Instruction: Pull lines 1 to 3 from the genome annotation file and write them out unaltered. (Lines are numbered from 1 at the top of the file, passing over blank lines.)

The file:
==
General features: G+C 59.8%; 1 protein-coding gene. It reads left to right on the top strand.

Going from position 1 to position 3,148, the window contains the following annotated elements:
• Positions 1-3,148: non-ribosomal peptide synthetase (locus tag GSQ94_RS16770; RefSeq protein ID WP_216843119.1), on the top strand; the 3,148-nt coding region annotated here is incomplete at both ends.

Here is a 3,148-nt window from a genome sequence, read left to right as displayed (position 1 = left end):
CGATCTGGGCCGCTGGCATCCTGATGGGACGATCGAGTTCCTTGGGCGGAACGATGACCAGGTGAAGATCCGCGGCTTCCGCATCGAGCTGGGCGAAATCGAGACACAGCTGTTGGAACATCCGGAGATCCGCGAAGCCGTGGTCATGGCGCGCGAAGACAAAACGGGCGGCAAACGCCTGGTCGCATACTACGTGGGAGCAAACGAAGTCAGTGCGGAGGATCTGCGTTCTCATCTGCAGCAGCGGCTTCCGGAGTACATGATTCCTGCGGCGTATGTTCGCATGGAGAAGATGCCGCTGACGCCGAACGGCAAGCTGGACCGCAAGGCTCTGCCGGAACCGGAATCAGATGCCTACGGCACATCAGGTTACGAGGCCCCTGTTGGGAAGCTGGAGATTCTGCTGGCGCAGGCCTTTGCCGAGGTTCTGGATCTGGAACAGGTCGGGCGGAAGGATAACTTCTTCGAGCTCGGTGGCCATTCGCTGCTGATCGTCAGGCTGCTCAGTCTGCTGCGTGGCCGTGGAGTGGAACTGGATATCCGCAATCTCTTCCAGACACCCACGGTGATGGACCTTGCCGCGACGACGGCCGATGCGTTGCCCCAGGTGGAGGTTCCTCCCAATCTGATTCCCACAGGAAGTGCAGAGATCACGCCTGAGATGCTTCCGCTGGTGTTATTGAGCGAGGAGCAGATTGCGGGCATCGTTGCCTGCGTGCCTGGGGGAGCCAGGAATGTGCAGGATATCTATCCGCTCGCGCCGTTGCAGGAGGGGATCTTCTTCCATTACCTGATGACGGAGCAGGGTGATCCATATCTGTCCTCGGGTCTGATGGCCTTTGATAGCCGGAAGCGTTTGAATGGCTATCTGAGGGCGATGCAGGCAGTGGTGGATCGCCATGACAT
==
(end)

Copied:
General features: G+C 59.8%; 1 protein-coding gene. It reads left to right on the top strand.

Going from position 1 to position 3,148, the window contains the following annotated elements:
• Positions 1-3,148: non-ribosomal peptide synthetase (locus tag GSQ94_RS16770; RefSeq protein ID WP_216843119.1), on the top strand; the 3,148-nt coding region annotated here is incomplete at both ends.